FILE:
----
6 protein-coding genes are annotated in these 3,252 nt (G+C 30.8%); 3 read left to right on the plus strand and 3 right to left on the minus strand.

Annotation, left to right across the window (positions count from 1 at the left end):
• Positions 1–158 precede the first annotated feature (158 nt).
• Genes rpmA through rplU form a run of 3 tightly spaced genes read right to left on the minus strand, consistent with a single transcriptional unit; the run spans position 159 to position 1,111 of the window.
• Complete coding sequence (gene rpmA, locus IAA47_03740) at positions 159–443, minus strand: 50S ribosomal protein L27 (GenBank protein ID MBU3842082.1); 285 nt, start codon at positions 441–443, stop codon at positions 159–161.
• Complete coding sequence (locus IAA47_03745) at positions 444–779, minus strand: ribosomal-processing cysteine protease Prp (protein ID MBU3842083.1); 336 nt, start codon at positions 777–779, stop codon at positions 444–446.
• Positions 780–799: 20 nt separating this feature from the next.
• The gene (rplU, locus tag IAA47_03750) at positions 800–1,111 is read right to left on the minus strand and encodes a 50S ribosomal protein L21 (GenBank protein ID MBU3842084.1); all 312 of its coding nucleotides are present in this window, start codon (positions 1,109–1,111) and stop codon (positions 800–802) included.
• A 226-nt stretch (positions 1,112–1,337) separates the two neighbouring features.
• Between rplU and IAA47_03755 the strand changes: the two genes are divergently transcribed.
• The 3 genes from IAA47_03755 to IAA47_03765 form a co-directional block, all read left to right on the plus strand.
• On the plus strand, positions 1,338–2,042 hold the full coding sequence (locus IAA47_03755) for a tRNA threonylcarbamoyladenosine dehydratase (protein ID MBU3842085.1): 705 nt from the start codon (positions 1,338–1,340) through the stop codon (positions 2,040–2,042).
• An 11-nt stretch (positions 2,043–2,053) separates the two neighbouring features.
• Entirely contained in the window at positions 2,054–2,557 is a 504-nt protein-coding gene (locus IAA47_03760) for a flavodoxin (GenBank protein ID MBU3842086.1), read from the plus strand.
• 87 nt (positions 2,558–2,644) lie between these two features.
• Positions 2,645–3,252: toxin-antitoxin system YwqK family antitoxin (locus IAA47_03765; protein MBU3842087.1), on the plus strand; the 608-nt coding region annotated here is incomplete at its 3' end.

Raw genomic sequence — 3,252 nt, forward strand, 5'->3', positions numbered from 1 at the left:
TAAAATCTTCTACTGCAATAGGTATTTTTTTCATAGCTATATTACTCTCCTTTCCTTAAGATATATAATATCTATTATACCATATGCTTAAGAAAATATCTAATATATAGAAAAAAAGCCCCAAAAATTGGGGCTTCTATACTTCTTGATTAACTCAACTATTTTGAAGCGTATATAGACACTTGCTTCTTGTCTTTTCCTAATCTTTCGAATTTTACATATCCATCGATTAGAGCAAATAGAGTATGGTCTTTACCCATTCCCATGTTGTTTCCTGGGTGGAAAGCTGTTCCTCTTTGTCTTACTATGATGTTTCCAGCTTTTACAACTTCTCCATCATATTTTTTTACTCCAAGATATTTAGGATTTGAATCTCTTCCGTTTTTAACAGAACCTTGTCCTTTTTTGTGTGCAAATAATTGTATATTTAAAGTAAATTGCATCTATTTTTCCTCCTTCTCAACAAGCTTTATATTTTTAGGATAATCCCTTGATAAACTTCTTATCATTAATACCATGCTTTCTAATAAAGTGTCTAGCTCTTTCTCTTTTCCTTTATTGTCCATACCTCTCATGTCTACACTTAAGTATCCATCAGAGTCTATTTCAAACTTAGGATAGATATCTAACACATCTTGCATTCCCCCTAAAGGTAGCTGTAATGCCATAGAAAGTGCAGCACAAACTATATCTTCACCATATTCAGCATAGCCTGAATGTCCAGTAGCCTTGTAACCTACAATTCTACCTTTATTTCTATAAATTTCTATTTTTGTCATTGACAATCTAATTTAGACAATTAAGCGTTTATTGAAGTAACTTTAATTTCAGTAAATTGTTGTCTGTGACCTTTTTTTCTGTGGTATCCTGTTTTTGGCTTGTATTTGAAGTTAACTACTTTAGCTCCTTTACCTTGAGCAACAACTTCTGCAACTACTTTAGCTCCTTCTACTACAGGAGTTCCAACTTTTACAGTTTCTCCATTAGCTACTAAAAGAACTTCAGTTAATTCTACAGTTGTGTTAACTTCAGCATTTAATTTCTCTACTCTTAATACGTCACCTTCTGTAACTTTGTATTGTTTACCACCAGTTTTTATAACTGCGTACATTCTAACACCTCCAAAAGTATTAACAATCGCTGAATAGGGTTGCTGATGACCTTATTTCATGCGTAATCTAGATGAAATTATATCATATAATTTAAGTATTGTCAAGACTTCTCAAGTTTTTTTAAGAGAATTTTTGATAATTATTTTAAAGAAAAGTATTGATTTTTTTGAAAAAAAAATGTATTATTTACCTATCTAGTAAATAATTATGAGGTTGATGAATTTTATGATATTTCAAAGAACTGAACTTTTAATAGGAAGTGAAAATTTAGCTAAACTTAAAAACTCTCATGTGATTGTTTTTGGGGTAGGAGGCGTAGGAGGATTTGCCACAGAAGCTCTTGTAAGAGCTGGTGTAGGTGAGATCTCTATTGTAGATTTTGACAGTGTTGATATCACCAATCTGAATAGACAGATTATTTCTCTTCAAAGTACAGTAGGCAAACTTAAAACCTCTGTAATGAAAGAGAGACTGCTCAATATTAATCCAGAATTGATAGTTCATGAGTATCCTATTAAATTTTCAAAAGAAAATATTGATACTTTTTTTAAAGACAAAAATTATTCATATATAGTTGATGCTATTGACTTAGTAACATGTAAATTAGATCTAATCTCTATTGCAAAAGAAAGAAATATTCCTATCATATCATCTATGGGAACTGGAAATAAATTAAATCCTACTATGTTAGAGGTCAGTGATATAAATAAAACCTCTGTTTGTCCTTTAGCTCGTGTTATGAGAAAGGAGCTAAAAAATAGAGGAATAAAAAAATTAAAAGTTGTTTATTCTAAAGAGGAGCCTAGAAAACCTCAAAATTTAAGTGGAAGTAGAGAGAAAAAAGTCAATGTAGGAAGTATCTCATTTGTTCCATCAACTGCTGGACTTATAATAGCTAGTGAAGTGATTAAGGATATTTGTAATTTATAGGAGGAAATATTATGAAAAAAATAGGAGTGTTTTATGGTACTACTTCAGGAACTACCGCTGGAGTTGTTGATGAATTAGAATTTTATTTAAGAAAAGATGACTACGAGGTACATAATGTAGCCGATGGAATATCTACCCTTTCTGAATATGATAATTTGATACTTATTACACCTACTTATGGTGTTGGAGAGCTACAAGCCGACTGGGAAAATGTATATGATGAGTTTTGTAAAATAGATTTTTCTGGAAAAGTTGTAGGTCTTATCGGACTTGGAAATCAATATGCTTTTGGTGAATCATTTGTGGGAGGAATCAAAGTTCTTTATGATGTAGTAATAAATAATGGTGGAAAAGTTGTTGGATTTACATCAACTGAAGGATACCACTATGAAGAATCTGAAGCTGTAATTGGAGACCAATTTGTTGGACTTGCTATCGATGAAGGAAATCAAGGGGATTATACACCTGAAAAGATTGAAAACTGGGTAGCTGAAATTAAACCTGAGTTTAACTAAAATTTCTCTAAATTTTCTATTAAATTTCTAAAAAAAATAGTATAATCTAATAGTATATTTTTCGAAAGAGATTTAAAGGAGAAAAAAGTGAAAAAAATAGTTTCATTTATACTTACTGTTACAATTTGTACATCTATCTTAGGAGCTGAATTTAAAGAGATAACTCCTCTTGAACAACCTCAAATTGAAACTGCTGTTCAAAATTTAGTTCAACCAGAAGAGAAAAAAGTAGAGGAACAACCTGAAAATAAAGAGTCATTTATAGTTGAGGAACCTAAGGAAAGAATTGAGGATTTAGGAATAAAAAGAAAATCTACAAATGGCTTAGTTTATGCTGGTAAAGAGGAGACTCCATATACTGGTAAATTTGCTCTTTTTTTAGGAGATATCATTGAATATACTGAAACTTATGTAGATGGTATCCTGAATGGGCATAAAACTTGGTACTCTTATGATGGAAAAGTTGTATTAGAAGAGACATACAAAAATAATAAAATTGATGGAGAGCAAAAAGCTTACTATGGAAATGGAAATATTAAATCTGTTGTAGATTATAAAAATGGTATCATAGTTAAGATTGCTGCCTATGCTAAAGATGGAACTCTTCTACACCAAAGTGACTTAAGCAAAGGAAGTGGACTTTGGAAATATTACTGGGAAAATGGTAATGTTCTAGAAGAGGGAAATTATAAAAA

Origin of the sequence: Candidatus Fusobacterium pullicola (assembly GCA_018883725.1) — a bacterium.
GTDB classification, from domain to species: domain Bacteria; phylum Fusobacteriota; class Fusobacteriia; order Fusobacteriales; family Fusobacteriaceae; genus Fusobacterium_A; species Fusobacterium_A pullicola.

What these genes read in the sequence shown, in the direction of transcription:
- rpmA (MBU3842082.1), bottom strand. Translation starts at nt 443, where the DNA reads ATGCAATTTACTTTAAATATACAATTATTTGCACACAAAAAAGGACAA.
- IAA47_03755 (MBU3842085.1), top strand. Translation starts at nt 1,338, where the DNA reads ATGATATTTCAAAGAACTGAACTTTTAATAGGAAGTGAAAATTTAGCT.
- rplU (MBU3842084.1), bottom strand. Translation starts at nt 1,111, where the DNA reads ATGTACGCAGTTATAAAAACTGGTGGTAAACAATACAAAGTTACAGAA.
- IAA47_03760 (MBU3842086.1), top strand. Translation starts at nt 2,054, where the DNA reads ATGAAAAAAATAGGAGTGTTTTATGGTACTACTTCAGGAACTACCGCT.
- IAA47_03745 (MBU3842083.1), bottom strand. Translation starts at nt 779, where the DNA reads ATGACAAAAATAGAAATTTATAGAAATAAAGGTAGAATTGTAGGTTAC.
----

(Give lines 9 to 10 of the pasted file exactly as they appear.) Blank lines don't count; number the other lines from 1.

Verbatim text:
• A 226-nt stretch (positions 1,112–1,337) separates the two neighbouring features.
• Between rplU and IAA47_03755 the strand changes: the two genes are divergently transcribed.